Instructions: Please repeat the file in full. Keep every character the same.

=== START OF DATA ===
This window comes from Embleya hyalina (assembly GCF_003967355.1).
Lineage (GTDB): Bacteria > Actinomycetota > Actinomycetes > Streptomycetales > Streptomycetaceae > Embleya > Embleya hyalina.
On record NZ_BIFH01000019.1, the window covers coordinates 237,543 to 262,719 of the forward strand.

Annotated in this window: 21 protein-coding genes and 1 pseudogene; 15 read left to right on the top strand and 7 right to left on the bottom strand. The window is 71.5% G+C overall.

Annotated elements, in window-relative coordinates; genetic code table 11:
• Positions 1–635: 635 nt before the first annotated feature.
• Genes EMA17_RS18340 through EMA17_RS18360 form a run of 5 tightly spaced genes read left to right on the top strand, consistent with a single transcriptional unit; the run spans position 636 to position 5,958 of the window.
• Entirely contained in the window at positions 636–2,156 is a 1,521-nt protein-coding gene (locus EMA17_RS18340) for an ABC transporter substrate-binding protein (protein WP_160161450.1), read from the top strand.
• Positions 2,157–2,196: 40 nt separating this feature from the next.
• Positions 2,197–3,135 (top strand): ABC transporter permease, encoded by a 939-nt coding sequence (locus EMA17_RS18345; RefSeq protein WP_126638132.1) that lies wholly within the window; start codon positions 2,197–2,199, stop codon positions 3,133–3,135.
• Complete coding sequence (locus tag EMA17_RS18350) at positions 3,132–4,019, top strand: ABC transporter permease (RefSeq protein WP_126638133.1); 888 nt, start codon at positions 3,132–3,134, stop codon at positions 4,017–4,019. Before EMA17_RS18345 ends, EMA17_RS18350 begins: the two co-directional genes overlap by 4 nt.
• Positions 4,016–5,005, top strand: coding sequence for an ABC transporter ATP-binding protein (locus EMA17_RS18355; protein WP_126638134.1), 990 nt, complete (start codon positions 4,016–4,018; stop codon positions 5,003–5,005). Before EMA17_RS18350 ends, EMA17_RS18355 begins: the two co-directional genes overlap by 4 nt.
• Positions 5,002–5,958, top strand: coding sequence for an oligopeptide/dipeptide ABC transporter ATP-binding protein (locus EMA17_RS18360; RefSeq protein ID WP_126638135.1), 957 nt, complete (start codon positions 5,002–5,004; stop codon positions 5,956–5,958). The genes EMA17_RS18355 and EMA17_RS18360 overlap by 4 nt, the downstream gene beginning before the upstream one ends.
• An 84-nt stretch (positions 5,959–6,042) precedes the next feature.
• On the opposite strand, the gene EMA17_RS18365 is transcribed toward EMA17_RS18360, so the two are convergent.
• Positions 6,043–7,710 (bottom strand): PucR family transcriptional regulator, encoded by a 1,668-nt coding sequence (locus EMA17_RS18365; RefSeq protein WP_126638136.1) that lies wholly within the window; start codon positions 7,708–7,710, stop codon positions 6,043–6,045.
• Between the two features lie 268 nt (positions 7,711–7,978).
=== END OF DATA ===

This window comes from Embleya hyalina (assembly GCF_003967355.1).
Lineage (GTDB): Bacteria > Actinomycetota > Actinomycetes > Streptomycetales > Streptomycetaceae > Embleya > Embleya hyalina.
On record NZ_BIFH01000019.1, the window covers coordinates 237,543 to 262,719 of the forward strand.

Annotated in this window: 21 protein-coding genes and 1 pseudogene; 15 read left to right on the top strand and 7 right to left on the bottom strand. The window is 71.5% G+C overall.

Annotated elements, in window-relative coordinates; genetic code table 11:
• Positions 1–635: 635 nt before the first annotated feature.
• Genes EMA17_RS18340 through EMA17_RS18360 form a run of 5 tightly spaced genes read left to right on the top strand, consistent with a single transcriptional unit; the run spans position 636 to position 5,958 of the window.
• Entirely contained in the window at positions 636–2,156 is a 1,521-nt protein-coding gene (locus EMA17_RS18340) for an ABC transporter substrate-binding protein (protein WP_160161450.1), read from the top strand.
• Positions 2,157–2,196: 40 nt separating this feature from the next.
• Positions 2,197–3,135 (top strand): ABC transporter permease, encoded by a 939-nt coding sequence (locus EMA17_RS18345; RefSeq protein WP_126638132.1) that lies wholly within the window; start codon positions 2,197–2,199, stop codon positions 3,133–3,135.
• Complete coding sequence (locus tag EMA17_RS18350) at positions 3,132–4,019, top strand: ABC transporter permease (RefSeq protein WP_126638133.1); 888 nt, start codon at positions 3,132–3,134, stop codon at positions 4,017–4,019. Before EMA17_RS18345 ends, EMA17_RS18350 begins: the two co-directional genes overlap by 4 nt.
• Positions 4,016–5,005, top strand: coding sequence for an ABC transporter ATP-binding protein (locus EMA17_RS18355; protein WP_126638134.1), 990 nt, complete (start codon positions 4,016–4,018; stop codon positions 5,003–5,005). Before EMA17_RS18350 ends, EMA17_RS18355 begins: the two co-directional genes overlap by 4 nt.
• Positions 5,002–5,958, top strand: coding sequence for an oligopeptide/dipeptide ABC transporter ATP-binding protein (locus EMA17_RS18360; RefSeq protein ID WP_126638135.1), 957 nt, complete (start codon positions 5,002–5,004; stop codon positions 5,956–5,958). The genes EMA17_RS18355 and EMA17_RS18360 overlap by 4 nt, the downstream gene beginning before the upstream one ends.
• An 84-nt stretch (positions 5,959–6,042) precedes the next feature.
• On the opposite strand, the gene EMA17_RS18365 is transcribed toward EMA17_RS18360, so the two are convergent.
• Positions 6,043–7,710 (bottom strand): PucR family transcriptional regulator, encoded by a 1,668-nt coding sequence (locus EMA17_RS18365; RefSeq protein WP_126638136.1) that lies wholly within the window; start codon positions 7,708–7,710, stop codon positions 6,043–6,045.
• Between the two features lie 268 nt (positions 7,711–7,978).